Persuasive advertisements create a positive shift in disposition towards the brand, usually accompanied amongst non-users by increased intention to use, and increased behavioural loyalty amongst users.

Persuasion is akin to what Brown referred to as “immediate impact”. Consumers are persuaded by advertising if it says something new that is relevant and credible. Immediate impact is self-evident — over the years, many remarkable products (e.g. Volkswagen Beetle, Walkman, Pert Plus, iPad, Tesla) that were novel, relevant and credible when launched, experienced immediate sales gains through advertising.

By attracting new users, persuasive advertising has a long term impact on sales. However, these ads become less effective over time, as consumers receptive to the message are persuaded quickly, while those who are not receptive are unlikely to be won over by repeated viewings of the same commercial. To increase their customer base via persuasive advertising, marketers often need to produce a series of advertisements, emphasizing different benefits of the product.

Consider, for example, a government’s effort to persuade young couples to have more babies. Officials started by advertising financial support in the form of tax incentives. Some couples were persuaded by these incentives. Those who were not swayed were unlikely to change their minds should the government continue to reiterate the same offer. A new argument was put forward suggesting that it is one’s duty (a national service) to country and society to have babies. In their third attempt, the government pursued a programme that tapped people’s emotions and feeling, and communicated the enormous joy, fulfilment and unconditional love that children bring to our lives.

Persuasion is the preferred mechanism to appeal to consumers to try new products. It is also the mechanism of choice for impulse products, where it acts as the trigger to tempt people to purchase.

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What they SHOULD TEACH at Business Schools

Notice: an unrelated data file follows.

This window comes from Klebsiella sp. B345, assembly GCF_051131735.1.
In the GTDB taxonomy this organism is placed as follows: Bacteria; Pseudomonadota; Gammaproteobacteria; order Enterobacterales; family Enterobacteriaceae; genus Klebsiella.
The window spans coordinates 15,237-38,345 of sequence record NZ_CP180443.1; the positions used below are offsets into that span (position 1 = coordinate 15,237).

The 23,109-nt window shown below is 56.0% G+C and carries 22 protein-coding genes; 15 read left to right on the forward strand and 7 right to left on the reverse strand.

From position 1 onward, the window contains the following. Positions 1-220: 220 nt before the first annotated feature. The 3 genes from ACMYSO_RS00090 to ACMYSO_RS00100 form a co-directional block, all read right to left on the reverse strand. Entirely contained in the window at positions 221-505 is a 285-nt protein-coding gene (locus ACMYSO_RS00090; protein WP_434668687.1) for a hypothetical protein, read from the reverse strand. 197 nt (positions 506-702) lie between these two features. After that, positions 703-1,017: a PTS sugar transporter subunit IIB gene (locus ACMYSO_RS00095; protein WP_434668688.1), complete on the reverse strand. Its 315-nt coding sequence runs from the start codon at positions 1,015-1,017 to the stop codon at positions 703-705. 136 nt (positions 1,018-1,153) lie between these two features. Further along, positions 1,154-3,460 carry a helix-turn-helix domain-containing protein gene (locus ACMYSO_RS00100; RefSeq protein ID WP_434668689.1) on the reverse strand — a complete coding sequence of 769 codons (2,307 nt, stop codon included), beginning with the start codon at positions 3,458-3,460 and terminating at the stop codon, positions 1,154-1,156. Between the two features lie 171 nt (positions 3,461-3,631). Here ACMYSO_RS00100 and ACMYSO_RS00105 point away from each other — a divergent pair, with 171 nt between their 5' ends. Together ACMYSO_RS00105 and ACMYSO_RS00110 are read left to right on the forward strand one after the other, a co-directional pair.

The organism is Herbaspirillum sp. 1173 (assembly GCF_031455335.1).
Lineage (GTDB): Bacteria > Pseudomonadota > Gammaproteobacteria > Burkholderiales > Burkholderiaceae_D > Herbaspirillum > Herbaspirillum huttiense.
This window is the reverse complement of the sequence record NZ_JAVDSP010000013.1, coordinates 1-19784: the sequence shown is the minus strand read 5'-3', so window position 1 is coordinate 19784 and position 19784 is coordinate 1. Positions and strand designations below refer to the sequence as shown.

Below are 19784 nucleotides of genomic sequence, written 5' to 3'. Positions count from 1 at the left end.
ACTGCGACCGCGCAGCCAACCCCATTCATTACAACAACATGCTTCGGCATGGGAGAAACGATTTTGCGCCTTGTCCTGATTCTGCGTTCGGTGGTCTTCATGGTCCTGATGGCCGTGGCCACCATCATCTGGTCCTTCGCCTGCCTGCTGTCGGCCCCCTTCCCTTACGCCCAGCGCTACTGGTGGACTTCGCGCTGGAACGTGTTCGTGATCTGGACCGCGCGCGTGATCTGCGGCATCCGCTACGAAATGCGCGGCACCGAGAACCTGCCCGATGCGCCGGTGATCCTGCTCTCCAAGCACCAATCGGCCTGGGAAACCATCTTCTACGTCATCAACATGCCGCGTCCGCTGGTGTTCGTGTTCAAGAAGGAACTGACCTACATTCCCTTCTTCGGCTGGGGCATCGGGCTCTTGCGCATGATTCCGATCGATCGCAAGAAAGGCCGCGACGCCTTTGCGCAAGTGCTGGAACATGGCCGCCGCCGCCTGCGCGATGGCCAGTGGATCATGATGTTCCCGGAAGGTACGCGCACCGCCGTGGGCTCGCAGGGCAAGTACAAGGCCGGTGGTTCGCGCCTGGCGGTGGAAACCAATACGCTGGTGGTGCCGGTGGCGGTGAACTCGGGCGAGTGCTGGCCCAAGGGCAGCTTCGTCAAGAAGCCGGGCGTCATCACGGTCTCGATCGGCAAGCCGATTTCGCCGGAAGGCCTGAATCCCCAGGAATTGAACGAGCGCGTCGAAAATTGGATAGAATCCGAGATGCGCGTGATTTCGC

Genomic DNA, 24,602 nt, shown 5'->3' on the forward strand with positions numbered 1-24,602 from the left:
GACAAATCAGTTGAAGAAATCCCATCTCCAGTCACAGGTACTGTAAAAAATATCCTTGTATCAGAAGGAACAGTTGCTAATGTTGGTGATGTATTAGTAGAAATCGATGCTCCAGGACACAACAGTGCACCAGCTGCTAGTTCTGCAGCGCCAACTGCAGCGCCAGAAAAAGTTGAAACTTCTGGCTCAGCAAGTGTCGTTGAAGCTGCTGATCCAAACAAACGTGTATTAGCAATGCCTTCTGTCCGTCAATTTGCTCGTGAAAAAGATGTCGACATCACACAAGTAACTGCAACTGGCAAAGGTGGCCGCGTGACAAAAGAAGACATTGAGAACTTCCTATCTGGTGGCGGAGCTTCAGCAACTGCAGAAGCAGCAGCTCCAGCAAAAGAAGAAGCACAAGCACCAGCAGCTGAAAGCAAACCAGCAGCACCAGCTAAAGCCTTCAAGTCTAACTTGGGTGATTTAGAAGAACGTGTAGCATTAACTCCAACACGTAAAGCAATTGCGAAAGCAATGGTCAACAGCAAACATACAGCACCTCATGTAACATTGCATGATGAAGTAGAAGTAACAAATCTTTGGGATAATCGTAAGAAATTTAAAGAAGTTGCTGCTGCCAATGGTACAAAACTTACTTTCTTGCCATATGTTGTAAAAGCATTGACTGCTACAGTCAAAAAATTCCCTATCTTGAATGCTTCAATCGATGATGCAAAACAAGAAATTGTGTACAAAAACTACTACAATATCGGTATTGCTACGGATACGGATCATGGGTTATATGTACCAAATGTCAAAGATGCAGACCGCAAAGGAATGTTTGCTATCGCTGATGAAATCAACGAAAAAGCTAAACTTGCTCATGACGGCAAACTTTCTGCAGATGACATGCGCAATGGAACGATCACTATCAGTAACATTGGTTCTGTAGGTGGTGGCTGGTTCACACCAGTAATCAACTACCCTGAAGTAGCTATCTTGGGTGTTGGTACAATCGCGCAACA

What they SHOULD TEACH at Business Schools

Marketing has changed. More so in practical terms, and marketing education is lagging.

The fundamental change lies in the application of analytics and research. Every aspect of the marketing mix can be sensed, tracked and measured.

That does not mean that marketers need to become expert statisticians. We don't need to learn to develop marketing mix models or create perceptual maps. But we should be able to understand and interpret them.

MarketingMind helps. But the real challenge lies in developing expertise in the interpretation and the application of market intelligence.

The Destiny market simulator was developed in response to this challenge. Traversing business years within days, it imparts a concentrated dose of analytics-based strategic marketing experiences.

Dare to Play

Dare to Play

Like fighter pilots, marketers too can be trained with combat simulators that authentically reflect market realities.

But be careful. There are plenty of toys that masquerade as simulators.

Destiny is unique. It is an authentic FMCG (CPG) market simulator that accurately imitates the way consumers shop, and replicates the reports and information that marketers use at leading consumer marketing firms.

While in a classroom setting you are pitted against others, as an independent learner, you get to play against the computer. Either way you learn to implement effective marketing strategies, develop an understanding of what drives store choice and brand choice, and become proficient in the use of market knowledge and financial data for day-to-day business decisions.